University of Cincinnati Graduate Poetry Prize, 2016
by Jose Araguz
Was she flirting with me, this woman that claimed
she only expected three things from men:
to be strong, quiet, and to carry a blade.
I tried to talk again about her homework.
She said of all the men she’d ever met
I talked the most. My being paid to do so
didn’t factor in for her. When I asked
if her son walked around with a blade,
she asked if I had ever driven with
my mother past a church. I knew what she
was getting at: the passing of hands and words,
the sign of the cross, the need to feel protected.
A rosary or this, back pocket charm
heavy as a rock in my hand. A rosary
or this, steel that unknuckles into lightning.
Each at this hour with the gleam of moonlight and tears.
Each in the hand tallies the night, the shadows gripped
and turned over on each breath. Like a man
refusing grace, I’m silent. Like a man who has found
the whispers taught in childhood to be distracting,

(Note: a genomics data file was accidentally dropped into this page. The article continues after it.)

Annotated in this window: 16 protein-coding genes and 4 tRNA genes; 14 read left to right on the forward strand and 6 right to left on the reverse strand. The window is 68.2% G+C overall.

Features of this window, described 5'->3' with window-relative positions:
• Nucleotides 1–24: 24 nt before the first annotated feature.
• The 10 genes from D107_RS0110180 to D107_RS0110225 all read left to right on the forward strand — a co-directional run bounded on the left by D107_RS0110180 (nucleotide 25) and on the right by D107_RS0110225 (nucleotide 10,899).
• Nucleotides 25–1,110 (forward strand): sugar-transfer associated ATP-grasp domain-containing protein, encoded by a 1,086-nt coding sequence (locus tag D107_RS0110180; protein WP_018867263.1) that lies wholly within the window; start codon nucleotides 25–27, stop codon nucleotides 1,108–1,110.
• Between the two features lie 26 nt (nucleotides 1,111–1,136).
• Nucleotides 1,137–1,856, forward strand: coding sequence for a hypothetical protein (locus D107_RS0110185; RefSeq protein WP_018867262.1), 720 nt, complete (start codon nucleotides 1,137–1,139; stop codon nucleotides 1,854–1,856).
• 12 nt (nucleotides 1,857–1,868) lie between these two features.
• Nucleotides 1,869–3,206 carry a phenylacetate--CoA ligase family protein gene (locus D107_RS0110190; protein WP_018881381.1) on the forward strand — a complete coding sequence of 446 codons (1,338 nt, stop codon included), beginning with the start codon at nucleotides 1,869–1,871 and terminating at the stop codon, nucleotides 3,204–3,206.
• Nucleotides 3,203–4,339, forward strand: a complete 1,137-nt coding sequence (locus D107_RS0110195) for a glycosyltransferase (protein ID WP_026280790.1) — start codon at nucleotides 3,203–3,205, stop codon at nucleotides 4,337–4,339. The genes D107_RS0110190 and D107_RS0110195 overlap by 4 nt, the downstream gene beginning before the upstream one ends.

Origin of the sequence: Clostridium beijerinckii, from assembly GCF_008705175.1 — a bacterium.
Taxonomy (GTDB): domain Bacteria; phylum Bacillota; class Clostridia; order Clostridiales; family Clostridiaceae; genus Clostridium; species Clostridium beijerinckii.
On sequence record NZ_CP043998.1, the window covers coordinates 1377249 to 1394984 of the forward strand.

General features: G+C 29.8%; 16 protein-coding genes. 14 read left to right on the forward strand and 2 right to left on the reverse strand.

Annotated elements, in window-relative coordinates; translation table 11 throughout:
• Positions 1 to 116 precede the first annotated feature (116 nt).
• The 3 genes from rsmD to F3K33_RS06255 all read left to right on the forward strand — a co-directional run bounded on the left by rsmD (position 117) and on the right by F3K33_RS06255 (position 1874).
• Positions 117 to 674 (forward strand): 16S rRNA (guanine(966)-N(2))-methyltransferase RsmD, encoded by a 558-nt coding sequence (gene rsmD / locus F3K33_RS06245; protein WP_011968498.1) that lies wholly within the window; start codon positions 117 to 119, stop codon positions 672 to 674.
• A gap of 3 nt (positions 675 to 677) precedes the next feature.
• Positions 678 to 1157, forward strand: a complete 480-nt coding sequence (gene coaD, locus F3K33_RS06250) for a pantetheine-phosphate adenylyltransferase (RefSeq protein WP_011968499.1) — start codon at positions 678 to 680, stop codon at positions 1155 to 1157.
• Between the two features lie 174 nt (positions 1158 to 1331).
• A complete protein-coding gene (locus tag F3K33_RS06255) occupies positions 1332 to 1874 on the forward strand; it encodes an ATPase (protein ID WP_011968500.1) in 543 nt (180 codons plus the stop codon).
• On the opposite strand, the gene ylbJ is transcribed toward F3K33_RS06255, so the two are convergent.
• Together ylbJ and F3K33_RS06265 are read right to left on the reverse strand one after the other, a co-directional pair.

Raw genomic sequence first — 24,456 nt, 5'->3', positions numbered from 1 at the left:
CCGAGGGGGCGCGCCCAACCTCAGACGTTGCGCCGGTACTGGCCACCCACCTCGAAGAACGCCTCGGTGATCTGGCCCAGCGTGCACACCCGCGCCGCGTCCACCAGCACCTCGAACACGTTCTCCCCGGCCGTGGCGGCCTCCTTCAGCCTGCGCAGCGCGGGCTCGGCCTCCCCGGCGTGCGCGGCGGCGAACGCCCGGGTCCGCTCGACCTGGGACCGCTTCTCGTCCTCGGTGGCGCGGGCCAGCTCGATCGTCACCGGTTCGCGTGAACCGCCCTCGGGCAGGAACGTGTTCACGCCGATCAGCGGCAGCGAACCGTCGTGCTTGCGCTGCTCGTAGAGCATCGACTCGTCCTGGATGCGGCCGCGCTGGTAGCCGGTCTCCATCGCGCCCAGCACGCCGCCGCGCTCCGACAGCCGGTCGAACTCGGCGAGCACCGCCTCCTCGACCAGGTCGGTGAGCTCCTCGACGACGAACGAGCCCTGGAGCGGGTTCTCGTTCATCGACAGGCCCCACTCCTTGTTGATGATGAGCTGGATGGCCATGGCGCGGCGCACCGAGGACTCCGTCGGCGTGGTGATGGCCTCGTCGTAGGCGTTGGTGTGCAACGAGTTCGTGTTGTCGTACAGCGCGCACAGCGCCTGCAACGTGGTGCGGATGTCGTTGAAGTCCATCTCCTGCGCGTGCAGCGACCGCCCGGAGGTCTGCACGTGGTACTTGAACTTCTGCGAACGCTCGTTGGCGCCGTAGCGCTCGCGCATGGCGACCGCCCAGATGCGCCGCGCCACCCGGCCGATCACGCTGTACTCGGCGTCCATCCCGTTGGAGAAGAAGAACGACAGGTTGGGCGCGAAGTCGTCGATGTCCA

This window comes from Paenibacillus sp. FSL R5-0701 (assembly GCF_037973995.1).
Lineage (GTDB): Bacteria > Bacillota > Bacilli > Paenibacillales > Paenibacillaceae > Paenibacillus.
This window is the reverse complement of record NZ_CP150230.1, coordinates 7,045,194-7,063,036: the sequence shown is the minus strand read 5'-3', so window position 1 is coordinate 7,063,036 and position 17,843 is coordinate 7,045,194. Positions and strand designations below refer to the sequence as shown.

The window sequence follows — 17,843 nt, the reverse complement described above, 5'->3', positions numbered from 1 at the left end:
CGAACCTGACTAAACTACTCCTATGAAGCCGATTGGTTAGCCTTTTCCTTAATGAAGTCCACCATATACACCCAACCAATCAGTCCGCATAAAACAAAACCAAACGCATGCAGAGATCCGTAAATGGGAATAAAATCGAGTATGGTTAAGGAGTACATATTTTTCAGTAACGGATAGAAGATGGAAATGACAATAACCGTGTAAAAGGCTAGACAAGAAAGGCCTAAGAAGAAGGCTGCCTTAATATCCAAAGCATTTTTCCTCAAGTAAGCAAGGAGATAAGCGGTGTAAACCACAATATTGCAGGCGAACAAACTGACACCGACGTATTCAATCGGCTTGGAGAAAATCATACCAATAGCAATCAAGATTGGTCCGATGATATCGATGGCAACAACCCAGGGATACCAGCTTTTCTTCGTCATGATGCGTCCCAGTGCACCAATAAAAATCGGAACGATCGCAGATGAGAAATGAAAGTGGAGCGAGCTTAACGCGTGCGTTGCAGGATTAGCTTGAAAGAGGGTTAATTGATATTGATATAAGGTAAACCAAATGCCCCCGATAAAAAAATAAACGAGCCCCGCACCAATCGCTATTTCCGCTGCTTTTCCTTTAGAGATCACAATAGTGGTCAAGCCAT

I focus, forget everything but the pressure
of metal that never fully warms against my palm,
and only trust a fist against the fisted world,
my hand closed tonight around this cold peace.
I’ve been told: never pull out your blade
except to use it. If the other guy
has made up his mind, you might as well throw
your wallet at his feet. Me, I’ve opened
boxes at work, cut roses for my girl,
whittled off the thorns. Even peeled
an orange once. Each time, I felt clumsy,
and wielded the thing like I would a girl’s hand
in high school: could never just grip,
had to keep treading the creases, each line
and bump called and recalled, unsure, almost
if what I felt was really there.